At times, we face situations where we cannot unmount a disk as it says that the files are being used, but we cannot understand which file it is referring to. In such situations, we can check which files are open by which process is running on the system.
This can be done using the lsof command, which means List Open Files. Since Linux considers everything, including directories, devices, sockets, and so on as files, we can use lsof to easily identify all open files.
If we just run lsof, it will list all of the open files that belong to any active process on the system. If the output is long, we can use the less command to scroll through the output:
# lsof | less
The output shown has columns such as Command, PID, User, FD, Type, Device, and so on, for a better understanding of the files. The FD column has information about the file’s description, such as the Current Working Directory (CWD), Root Directory (RTD), Program Text (TXT), and so on. If the FD column contains information like 0u, 1u, and so on, the number signifies the actual file descriptor and the alphabet signifies the different modes (read access, write access, and read/write access).
if you enconter the below error while running the lsof command:
lsof: command not found
ypu may install the below package as per your choice of distribution.
|OS X||brew install lsof|
|Debian||apt-get install lsof|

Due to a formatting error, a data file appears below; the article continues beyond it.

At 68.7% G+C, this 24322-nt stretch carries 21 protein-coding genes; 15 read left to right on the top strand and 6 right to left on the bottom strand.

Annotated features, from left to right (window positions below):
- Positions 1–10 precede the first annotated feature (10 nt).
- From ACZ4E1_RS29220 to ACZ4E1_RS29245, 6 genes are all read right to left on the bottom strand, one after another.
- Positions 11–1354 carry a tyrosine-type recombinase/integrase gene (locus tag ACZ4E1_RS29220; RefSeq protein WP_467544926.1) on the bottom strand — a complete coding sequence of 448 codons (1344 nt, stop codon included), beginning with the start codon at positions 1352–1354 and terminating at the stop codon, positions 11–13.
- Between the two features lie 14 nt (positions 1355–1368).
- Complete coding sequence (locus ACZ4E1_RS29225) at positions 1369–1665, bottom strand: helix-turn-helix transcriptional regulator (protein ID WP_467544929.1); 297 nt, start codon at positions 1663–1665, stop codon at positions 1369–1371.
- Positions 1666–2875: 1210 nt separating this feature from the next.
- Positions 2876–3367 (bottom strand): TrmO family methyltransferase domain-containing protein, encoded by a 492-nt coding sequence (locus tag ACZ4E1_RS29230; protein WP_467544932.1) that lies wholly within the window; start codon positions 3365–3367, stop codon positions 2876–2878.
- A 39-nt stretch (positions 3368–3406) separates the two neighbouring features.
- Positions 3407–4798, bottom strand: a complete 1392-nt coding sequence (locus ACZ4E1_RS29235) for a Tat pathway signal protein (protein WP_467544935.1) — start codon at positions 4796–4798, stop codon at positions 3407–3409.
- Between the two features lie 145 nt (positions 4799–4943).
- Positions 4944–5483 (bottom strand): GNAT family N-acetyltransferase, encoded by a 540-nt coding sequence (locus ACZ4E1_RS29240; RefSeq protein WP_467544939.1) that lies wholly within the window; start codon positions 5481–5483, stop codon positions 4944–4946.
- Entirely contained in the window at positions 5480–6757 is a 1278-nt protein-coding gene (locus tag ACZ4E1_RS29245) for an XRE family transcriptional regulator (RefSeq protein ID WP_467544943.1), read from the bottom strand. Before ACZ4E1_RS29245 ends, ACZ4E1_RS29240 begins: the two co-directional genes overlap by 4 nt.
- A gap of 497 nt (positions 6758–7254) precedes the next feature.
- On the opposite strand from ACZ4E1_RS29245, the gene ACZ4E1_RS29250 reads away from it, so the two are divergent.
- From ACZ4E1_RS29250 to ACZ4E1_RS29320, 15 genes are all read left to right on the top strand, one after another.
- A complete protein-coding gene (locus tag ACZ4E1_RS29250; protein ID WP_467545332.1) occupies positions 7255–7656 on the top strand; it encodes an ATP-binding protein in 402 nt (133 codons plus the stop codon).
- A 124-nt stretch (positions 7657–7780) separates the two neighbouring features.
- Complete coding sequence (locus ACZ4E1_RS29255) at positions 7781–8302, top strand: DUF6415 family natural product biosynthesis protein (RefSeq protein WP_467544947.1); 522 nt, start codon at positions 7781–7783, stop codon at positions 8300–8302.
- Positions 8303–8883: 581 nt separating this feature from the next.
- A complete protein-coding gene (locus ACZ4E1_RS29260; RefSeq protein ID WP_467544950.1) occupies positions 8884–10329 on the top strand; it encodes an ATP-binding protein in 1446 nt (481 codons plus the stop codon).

|Ubuntu||apt-get install lsof|
|Alpine||apk add lsof|
|Arch Linux||pacman -S lsof|
|Kali Linux||apt-get install lsof|
|CentOS||yum install lsof|
|Fedora||dnf install lsof|
|Raspbian||apt-get install lsof|
Frequently used lsof options
- -c x: Only show files that are open by processes whose executable starts with the character(s) specified by x.
- -i x: Instead of showing open files, show sockets whose Internet address is x. If x is not specified, show all IP connections. This is functionally equivalent to netstat –anp.
- -u username: Show only the files that username has open.
- -P: Do not convert port numbers to port names (for example, show 25 instead of smtp).
lsof Command Examples
Simply running the lsof commands gives us a list of all the open files on the system. By using the -u option and specifying the username, we get a list of open files for a particular user. When we use the -i option and specify a port number, we get information about any process running on that port. When we use both the -i and -u options with a particular username, we get information about the files and commands being accessed by that user.
1. Find the processes that have a given file open:
# lsof path/to/file
2. Find the process that opened a local internet port:
# lsof -i :port
3. Only output the process ID (PID):
# lsof -t path/to/file
4. List files opened by the given user:
# lsof -u username
5. List files opened by the given command or process:
# lsof -c process_or_command_name
6. List files opened by a specific process, given its PID:
# lsof -p PID
7. List open files in a directory:
# lsof +D path/to/directory
8. Find the process that is listening on a local IPv6 TCP port and don’t convert network or port numbers:
# lsof -i6TCP:port -sTCP:LISTEN -n -P
9. List processes that have your home directory opened:
# lsof ~
10. List all open files in your home directory:
# lsof +D
11. List the files opened by processes whose names begin with “i” and whose owner is “geek”:
# lsof -a -c i -u geek
12. List files using TCP port 80, repeating every two seconds until lsof is terminated:
lsof lists open files. Since everything in Linux is a file, this tool can tell you a fantastic amount of information about your running system. It is primarily used to tell what processes have what files open, but it can also be used to view TCP and UDP connection information, among other things.